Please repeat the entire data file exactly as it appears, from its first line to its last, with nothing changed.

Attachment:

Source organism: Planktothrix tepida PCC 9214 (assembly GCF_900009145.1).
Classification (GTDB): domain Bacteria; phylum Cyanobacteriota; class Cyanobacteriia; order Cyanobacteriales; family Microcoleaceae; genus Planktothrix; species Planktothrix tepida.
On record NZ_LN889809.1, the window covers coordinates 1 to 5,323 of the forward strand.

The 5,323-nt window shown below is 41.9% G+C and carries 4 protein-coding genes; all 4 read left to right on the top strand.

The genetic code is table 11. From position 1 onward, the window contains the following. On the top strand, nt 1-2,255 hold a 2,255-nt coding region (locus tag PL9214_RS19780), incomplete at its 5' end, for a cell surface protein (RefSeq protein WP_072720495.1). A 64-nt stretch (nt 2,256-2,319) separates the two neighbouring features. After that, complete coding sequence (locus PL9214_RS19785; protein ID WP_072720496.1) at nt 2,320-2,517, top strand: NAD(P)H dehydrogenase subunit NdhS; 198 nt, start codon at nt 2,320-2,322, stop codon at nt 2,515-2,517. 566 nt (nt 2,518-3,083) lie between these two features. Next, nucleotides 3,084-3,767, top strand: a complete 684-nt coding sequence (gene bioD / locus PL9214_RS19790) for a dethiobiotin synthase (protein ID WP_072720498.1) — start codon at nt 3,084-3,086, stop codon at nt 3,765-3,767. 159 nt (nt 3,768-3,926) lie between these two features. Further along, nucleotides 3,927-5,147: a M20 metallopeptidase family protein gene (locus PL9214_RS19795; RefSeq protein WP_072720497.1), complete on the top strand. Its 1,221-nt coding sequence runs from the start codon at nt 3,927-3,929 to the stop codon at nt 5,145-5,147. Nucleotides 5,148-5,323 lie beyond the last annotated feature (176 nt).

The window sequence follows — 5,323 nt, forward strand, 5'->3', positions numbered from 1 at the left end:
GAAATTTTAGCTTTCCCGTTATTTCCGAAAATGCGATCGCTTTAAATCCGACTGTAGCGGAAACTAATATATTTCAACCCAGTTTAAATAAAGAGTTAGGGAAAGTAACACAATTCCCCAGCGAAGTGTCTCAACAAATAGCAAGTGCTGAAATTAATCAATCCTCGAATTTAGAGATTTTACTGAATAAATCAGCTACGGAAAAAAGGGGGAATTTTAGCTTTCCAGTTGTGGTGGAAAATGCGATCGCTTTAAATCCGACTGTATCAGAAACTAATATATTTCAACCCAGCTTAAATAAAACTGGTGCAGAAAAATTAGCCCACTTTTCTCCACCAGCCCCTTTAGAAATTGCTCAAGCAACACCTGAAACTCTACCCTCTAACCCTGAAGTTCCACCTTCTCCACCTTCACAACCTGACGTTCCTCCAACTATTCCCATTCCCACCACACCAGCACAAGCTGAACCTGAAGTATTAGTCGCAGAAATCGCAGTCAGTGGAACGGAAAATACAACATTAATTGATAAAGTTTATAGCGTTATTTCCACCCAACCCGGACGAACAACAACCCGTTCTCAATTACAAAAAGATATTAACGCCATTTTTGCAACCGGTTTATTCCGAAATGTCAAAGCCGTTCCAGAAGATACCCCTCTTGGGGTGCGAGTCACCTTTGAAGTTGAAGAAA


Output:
Source organism: Planktothrix tepida PCC 9214 (assembly GCF_900009145.1).
Classification (GTDB): domain Bacteria; phylum Cyanobacteriota; class Cyanobacteriia; order Cyanobacteriales; family Microcoleaceae; genus Planktothrix; species Planktothrix tepida.
On record NZ_LN889809.1, the window covers coordinates 1 to 5,323 of the forward strand.

The 5,323-nt window shown below is 41.9% G+C and carries 4 protein-coding genes; all 4 read left to right on the top strand.

The genetic code is table 11. From position 1 onward, the window contains the following. On the top strand, nt 1-2,255 hold a 2,255-nt coding region (locus tag PL9214_RS19780), incomplete at its 5' end, for a cell surface protein (RefSeq protein WP_072720495.1). A 64-nt stretch (nt 2,256-2,319) separates the two neighbouring features. After that, complete coding sequence (locus PL9214_RS19785; protein ID WP_072720496.1) at nt 2,320-2,517, top strand: NAD(P)H dehydrogenase subunit NdhS; 198 nt, start codon at nt 2,320-2,322, stop codon at nt 2,515-2,517. 566 nt (nt 2,518-3,083) lie between these two features. Next, nucleotides 3,084-3,767, top strand: a complete 684-nt coding sequence (gene bioD / locus PL9214_RS19790) for a dethiobiotin synthase (protein ID WP_072720498.1) — start codon at nt 3,084-3,086, stop codon at nt 3,765-3,767. 159 nt (nt 3,768-3,926) lie between these two features. Further along, nucleotides 3,927-5,147: a M20 metallopeptidase family protein gene (locus PL9214_RS19795; RefSeq protein WP_072720497.1), complete on the top strand. Its 1,221-nt coding sequence runs from the start codon at nt 3,927-3,929 to the stop codon at nt 5,145-5,147. Nucleotides 5,148-5,323 lie beyond the last annotated feature (176 nt).

The window sequence follows — 5,323 nt, forward strand, 5'->3', positions numbered from 1 at the left end:
GAAATTTTAGCTTTCCCGTTATTTCCGAAAATGCGATCGCTTTAAATCCGACTGTAGCGGAAACTAATATATTTCAACCCAGTTTAAATAAAGAGTTAGGGAAAGTAACACAATTCCCCAGCGAAGTGTCTCAACAAATAGCAAGTGCTGAAATTAATCAATCCTCGAATTTAGAGATTTTACTGAATAAATCAGCTACGGAAAAAAGGGGGAATTTTAGCTTTCCAGTTGTGGTGGAAAATGCGATCGCTTTAAATCCGACTGTATCAGAAACTAATATATTTCAACCCAGCTTAAATAAAACTGGTGCAGAAAAATTAGCCCACTTTTCTCCACCAGCCCCTTTAGAAATTGCTCAAGCAACACCTGAAACTCTACCCTCTAACCCTGAAGTTCCACCTTCTCCACCTTCACAACCTGACGTTCCTCCAACTATTCCCATTCCCACCACACCAGCACAAGCTGAACCTGAAGTATTAGTCGCAGAAATCGCAGTCAGTGGAACGGAAAATACAACATTAATTGATAAAGTTTATAGCGTTATTTCCACCCAACCCGGACGAACAACAACCCGTTCTCAATTACAAAAAGATATTAACGCCATTTTTGCAACCGGTTTATTCCGAAATGTCAAAGCCGTTCCAGAAGATACCCCTCTTGGGGTGCGAGTCACCTTTGAAGTTGAAGAAA